Sunday, October 24, 2010

Rusty gets clean

Rusty at the nest basket in the cage.

It's been exciting to watch Rusty and Iris and how they interact. They are most active at dawn and dusk, which you would expect from crepuscular birds (the term "crepuscular" means most active at dawn and dusk.)

Sometimes they eat shortly after I feed them in the evening, but last night they waited until this morning to eat. Iris seems to eat first, then Rusty eats. Iris has cached some food (hidden it for later), and I can't say for sure if she goes back to the caches to finish it off. Rusty hasn't cached food that I've seen.

It rained yesterday and for a while Rusty and Iris both sat on the perch that's exposed to the rain. Around 6:30 PM, though, Rusty went in for a full bath, splashing around in the bath pan. Surprisingly, he took ANOTHER bath this morning after he had breakfast! Alice the Great Horned Owl doesn't bathe nearly that much, so I'm curious to see what kind of bathing habits they develop long-term.

Friday, October 22, 2010

Help Observe Rusty and Iris the Owls!

Meet Rusty and Iris, two Great Horned Owls who are both blind in their right eyes. They cannot live in the wild and they seem to really like each other, so they are the perfect owls for my breeding project as part of my vocal study on Great Horned Owls.

They moved in to their permanent home yesterday and already had a visit from the neighbors. Victor, my resident male Great Horned Owl, came by at 10:47 PM and did a bunch of wild hoots and squawks. Rusty didn't say a word, but after a couple of minutes Iris flew over to the side of the cage where Victor was and tentatively gave a quiet and hoarse she hadn't used her hooter for a year. Her second hoot was better, and by the third and fourth things sounded as they should.

The hooting lasted only about five minutes, but Victor was back at 3:45 AM for a few more squawks, but no hoots.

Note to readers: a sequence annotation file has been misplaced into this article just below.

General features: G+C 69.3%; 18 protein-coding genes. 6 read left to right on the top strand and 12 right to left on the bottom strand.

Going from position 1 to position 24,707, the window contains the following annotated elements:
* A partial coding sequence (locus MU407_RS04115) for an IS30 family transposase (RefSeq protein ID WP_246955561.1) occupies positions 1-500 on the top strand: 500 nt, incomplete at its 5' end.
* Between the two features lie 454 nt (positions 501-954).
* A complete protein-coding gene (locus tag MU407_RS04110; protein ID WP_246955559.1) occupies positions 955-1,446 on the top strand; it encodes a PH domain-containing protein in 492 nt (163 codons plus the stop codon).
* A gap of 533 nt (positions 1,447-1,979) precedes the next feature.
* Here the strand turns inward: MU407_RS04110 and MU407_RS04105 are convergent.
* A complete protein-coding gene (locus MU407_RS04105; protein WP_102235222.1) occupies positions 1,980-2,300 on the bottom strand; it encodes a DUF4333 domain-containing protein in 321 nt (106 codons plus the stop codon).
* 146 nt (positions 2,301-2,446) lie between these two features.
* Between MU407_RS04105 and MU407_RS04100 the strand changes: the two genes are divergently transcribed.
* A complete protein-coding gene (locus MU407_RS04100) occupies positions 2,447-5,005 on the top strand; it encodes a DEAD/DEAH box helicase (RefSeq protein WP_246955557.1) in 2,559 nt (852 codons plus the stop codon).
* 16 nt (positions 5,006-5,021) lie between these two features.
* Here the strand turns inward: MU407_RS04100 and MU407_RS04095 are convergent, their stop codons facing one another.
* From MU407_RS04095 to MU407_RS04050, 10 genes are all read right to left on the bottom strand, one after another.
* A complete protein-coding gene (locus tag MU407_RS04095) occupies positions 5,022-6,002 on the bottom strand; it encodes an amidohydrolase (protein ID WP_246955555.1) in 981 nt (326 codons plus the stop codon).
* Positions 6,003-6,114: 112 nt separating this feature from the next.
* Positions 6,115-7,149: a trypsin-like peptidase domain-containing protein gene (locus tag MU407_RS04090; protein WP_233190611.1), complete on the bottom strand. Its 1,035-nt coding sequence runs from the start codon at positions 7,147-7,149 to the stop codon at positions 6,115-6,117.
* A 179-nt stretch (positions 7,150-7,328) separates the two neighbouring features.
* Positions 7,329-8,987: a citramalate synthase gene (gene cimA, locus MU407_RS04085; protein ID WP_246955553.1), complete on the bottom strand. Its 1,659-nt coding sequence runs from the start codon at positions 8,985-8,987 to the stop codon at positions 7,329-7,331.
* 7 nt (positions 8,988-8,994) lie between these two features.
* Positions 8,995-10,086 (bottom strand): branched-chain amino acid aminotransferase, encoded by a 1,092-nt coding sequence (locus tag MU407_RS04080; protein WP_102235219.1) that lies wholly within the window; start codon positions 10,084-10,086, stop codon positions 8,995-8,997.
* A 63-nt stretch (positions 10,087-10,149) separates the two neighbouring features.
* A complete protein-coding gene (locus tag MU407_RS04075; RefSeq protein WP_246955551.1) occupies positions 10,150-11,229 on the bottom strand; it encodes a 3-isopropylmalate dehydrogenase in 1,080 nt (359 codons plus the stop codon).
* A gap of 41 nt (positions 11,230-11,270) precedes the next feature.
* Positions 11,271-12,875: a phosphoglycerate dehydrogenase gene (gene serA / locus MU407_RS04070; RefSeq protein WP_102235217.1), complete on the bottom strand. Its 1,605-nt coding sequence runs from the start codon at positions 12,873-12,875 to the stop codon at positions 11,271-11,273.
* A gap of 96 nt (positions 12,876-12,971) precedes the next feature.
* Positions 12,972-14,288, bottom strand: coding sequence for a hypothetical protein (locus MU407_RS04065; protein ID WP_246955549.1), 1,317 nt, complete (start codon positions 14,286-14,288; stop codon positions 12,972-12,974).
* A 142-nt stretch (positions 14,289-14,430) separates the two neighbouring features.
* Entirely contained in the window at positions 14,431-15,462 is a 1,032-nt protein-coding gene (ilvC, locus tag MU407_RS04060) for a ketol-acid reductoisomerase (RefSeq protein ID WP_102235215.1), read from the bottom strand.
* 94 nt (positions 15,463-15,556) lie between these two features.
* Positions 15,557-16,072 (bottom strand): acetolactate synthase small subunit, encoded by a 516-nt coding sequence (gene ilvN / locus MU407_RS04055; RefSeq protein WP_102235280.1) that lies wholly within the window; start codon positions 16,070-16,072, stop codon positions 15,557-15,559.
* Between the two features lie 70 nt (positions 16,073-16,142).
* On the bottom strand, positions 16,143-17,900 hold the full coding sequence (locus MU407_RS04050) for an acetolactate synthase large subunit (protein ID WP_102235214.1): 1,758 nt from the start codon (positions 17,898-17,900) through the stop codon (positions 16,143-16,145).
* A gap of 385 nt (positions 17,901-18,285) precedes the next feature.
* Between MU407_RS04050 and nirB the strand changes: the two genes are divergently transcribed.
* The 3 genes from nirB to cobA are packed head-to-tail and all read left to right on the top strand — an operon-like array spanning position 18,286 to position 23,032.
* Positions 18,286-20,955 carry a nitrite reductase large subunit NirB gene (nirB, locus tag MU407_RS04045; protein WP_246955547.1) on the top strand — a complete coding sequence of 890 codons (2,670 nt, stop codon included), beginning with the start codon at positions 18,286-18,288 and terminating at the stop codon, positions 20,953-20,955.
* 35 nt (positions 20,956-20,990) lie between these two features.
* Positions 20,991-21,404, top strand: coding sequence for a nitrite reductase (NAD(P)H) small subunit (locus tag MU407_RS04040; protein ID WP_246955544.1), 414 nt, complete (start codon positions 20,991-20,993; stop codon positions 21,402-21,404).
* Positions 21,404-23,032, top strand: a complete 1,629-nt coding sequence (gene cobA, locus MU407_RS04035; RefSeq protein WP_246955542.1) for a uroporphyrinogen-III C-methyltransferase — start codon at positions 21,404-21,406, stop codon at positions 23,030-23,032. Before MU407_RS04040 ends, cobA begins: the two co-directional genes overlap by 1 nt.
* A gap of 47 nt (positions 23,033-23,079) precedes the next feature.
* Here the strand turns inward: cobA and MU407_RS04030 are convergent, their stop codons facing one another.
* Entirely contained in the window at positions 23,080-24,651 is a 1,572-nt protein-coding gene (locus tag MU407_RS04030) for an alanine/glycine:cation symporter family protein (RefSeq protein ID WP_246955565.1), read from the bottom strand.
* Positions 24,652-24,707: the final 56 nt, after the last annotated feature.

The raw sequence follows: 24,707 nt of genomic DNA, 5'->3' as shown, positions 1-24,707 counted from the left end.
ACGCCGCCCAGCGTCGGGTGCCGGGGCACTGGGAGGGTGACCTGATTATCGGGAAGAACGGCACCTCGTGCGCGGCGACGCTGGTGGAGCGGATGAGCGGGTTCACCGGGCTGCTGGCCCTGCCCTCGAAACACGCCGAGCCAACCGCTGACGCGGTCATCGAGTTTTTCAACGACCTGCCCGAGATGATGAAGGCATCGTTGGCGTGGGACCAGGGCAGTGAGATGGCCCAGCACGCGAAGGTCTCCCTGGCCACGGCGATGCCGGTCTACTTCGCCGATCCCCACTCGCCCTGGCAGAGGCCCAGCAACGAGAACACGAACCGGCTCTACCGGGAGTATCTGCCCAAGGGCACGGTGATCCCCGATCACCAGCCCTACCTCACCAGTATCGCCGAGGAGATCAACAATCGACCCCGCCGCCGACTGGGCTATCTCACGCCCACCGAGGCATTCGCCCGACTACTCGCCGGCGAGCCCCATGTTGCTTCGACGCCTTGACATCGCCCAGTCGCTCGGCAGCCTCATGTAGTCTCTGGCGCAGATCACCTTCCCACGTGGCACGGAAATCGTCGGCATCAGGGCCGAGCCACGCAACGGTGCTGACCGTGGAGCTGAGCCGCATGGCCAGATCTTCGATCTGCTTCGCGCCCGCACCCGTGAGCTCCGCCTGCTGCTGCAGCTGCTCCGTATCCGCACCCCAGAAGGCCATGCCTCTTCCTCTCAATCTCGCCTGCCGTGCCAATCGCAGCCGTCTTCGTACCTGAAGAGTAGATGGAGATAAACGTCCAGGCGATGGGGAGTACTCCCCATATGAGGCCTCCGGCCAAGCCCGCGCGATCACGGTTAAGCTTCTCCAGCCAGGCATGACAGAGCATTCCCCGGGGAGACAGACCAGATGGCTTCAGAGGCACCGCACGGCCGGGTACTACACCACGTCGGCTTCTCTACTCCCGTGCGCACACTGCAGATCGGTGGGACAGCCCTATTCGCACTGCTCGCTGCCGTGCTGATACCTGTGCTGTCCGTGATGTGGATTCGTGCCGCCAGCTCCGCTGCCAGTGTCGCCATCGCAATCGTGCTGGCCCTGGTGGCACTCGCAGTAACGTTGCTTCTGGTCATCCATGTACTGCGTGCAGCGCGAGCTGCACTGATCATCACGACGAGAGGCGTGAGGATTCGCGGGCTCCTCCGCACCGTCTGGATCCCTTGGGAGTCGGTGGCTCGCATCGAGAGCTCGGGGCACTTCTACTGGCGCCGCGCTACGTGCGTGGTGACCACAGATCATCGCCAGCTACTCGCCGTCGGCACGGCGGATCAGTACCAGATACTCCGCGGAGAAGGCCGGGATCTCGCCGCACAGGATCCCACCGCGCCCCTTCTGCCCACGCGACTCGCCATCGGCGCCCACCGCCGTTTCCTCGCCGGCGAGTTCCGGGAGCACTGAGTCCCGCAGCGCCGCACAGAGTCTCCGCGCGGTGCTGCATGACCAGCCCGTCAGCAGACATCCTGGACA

There are three security cameras and microphones located in the breeding cage with Rusty and Iris, and you can view an online stream at

You can help this research by posting a comment to this blog when Rusty, Iris, or the neighbor owls are hooting, chittering, or squawking. Just let me know what you heard and what time you heard it so I can que to that part of the recordings and save it for future reference. Three cameras are recording 24/7, so your help in pinning down the important parts is very appreciated, just like Alan Stankevitz told me about the wild hoots and squawks that happened last night!

Friday, October 15, 2010

The A/V Stuff

Alan Stankevitz works with a security camera while a stuffed Great Horned Owl looks on.

The cages were completed in mid-August, and yes, there's been plenty to do since then. We had to figure out what kind of cameras would work best for our setup and raise money to buy them--neither one a small task!

So a couple of weeks ago the equipment came in to get the breeding cage all wired up and ready to go. Mike from Ace Communications Group came over at 8:30 to put all the ends on all the CAT 5 wires and move my router. Alan Stankevitz came over at 9 AM to start working on installing the cameras.

The feeding tray in the cage made a great work bench, plus there were boxes and tools scattered all over. There were about three ladders in use. Two stuffed owls and a stuffed bear served as owl stand-in models for focusing and other camera adjustments.

Alan has a lifetime subscription to Murphy's Law and even though I don't have a subscription, his kicked in: one of the cameras was defective and no matter how hard he tried, it just pain would not stay in focus. He conceded defeat at 7 PM.

I ordered another camera and today Alan came over again. It installed without any troubles. Hein got the dome infrared illuminator in place. Hardware for the breeding cage done!!

Then Alan came inside to get the rest of things running. He installed the server software for the cameras, then started in on the complicated task of getting an IP camera up and streaming on UStream. (UStream doesn't support IP cameras, so he had to figure out some additional software to make it work.) I'm soooooo glad Alan is a technologically gifted person--computers, cameras, wires, hardware, software, name it, he can figure out how to make it work!

If all goes according to plan, the owls should be released into their new home the end of next week. They've been doing fine and dandy in their temporary home with falconer Erica Broberg in St. Charles, but it'll be FANTASTIC to have them here (and streaming online for the world to watch!)